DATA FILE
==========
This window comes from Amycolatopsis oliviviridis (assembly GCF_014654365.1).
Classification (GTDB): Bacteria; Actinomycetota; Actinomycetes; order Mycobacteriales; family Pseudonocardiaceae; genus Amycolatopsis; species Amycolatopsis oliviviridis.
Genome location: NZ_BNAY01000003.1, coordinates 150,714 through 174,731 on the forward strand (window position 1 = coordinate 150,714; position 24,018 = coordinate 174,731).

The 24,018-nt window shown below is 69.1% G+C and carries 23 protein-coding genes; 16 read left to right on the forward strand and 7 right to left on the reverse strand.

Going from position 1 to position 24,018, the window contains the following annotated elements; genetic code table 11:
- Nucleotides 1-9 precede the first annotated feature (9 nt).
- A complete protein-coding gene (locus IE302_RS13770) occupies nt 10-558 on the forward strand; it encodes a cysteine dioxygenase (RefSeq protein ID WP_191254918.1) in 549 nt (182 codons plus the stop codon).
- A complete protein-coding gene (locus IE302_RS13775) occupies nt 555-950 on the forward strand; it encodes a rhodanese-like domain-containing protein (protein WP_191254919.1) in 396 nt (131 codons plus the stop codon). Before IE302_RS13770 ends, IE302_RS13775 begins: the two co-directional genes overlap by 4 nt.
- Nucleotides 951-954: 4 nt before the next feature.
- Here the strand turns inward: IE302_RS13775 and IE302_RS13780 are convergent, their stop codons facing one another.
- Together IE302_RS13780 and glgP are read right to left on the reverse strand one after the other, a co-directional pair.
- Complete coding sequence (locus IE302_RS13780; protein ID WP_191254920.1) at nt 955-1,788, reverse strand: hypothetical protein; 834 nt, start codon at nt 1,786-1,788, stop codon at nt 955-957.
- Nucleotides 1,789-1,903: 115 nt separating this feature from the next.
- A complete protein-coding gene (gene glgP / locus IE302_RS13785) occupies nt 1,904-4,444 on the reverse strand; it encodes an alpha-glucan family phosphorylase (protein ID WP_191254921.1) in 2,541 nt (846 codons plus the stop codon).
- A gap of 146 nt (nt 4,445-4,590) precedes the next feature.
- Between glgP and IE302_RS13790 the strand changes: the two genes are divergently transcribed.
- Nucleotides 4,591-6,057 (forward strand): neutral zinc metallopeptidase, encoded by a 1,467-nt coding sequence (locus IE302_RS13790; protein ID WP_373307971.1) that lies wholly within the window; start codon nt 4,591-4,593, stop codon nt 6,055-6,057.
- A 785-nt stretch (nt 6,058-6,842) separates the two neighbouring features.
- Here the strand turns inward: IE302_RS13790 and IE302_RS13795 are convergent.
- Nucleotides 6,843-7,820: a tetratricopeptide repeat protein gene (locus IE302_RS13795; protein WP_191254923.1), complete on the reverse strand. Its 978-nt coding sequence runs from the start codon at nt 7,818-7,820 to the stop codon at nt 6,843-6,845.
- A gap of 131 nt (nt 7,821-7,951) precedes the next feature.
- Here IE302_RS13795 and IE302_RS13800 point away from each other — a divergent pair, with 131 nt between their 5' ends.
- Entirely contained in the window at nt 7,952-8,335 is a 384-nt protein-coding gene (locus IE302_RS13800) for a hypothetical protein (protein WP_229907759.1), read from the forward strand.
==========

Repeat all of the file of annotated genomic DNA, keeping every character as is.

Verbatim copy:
This window comes from Amycolatopsis oliviviridis (assembly GCF_014654365.1).
Classification (GTDB): Bacteria; Actinomycetota; Actinomycetes; order Mycobacteriales; family Pseudonocardiaceae; genus Amycolatopsis; species Amycolatopsis oliviviridis.
Genome location: NZ_BNAY01000003.1, coordinates 150,714 through 174,731 on the forward strand (window position 1 = coordinate 150,714; position 24,018 = coordinate 174,731).

The 24,018-nt window shown below is 69.1% G+C and carries 23 protein-coding genes; 16 read left to right on the forward strand and 7 right to left on the reverse strand.

Going from position 1 to position 24,018, the window contains the following annotated elements; genetic code table 11:
- Nucleotides 1-9 precede the first annotated feature (9 nt).
- A complete protein-coding gene (locus IE302_RS13770) occupies nt 10-558 on the forward strand; it encodes a cysteine dioxygenase (RefSeq protein ID WP_191254918.1) in 549 nt (182 codons plus the stop codon).
- A complete protein-coding gene (locus IE302_RS13775) occupies nt 555-950 on the forward strand; it encodes a rhodanese-like domain-containing protein (protein WP_191254919.1) in 396 nt (131 codons plus the stop codon). Before IE302_RS13770 ends, IE302_RS13775 begins: the two co-directional genes overlap by 4 nt.
- Nucleotides 951-954: 4 nt before the next feature.
- Here the strand turns inward: IE302_RS13775 and IE302_RS13780 are convergent, their stop codons facing one another.
- Together IE302_RS13780 and glgP are read right to left on the reverse strand one after the other, a co-directional pair.
- Complete coding sequence (locus IE302_RS13780; protein ID WP_191254920.1) at nt 955-1,788, reverse strand: hypothetical protein; 834 nt, start codon at nt 1,786-1,788, stop codon at nt 955-957.
- Nucleotides 1,789-1,903: 115 nt separating this feature from the next.
- A complete protein-coding gene (gene glgP / locus IE302_RS13785) occupies nt 1,904-4,444 on the reverse strand; it encodes an alpha-glucan family phosphorylase (protein ID WP_191254921.1) in 2,541 nt (846 codons plus the stop codon).
- A gap of 146 nt (nt 4,445-4,590) precedes the next feature.
- Between glgP and IE302_RS13790 the strand changes: the two genes are divergently transcribed.
- Nucleotides 4,591-6,057 (forward strand): neutral zinc metallopeptidase, encoded by a 1,467-nt coding sequence (locus IE302_RS13790; protein ID WP_373307971.1) that lies wholly within the window; start codon nt 4,591-4,593, stop codon nt 6,055-6,057.
- A 785-nt stretch (nt 6,058-6,842) separates the two neighbouring features.
- Here the strand turns inward: IE302_RS13790 and IE302_RS13795 are convergent.
- Nucleotides 6,843-7,820: a tetratricopeptide repeat protein gene (locus IE302_RS13795; protein WP_191254923.1), complete on the reverse strand. Its 978-nt coding sequence runs from the start codon at nt 7,818-7,820 to the stop codon at nt 6,843-6,845.
- A gap of 131 nt (nt 7,821-7,951) precedes the next feature.
- Here IE302_RS13795 and IE302_RS13800 point away from each other — a divergent pair, with 131 nt between their 5' ends.
- Entirely contained in the window at nt 7,952-8,335 is a 384-nt protein-coding gene (locus IE302_RS13800) for a hypothetical protein (protein WP_229907759.1), read from the forward strand.